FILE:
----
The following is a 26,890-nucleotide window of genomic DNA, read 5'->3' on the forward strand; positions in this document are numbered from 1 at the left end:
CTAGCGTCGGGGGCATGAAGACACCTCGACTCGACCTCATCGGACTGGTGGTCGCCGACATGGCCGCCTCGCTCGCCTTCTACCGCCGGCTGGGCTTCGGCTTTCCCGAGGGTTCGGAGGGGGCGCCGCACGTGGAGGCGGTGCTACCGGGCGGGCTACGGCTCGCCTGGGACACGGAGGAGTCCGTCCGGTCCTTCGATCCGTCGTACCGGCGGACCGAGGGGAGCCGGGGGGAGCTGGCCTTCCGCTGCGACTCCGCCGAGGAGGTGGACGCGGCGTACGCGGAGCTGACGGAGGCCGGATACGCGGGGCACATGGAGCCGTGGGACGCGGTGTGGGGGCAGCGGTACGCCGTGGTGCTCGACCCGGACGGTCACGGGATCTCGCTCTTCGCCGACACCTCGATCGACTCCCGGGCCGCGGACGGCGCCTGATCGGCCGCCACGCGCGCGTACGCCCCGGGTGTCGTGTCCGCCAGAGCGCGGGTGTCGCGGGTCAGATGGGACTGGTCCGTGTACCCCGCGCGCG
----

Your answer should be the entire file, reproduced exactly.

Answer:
The following is a 26,890-nucleotide window of genomic DNA, read 5'->3' on the forward strand; positions in this document are numbered from 1 at the left end:
CTAGCGTCGGGGGCATGAAGACACCTCGACTCGACCTCATCGGACTGGTGGTCGCCGACATGGCCGCCTCGCTCGCCTTCTACCGCCGGCTGGGCTTCGGCTTTCCCGAGGGTTCGGAGGGGGCGCCGCACGTGGAGGCGGTGCTACCGGGCGGGCTACGGCTCGCCTGGGACACGGAGGAGTCCGTCCGGTCCTTCGATCCGTCGTACCGGCGGACCGAGGGGAGCCGGGGGGAGCTGGCCTTCCGCTGCGACTCCGCCGAGGAGGTGGACGCGGCGTACGCGGAGCTGACGGAGGCCGGATACGCGGGGCACATGGAGCCGTGGGACGCGGTGTGGGGGCAGCGGTACGCCGTGGTGCTCGACCCGGACGGTCACGGGATCTCGCTCTTCGCCGACACCTCGATCGACTCCCGGGCCGCGGACGGCGCCTGATCGGCCGCCACGCGCGCGTACGCCCCGGGTGTCGTGTCCGCCAGAGCGCGGGTGTCGCGGGTCAGATGGGACTGGTCCGTGTACCCCGCGCGCG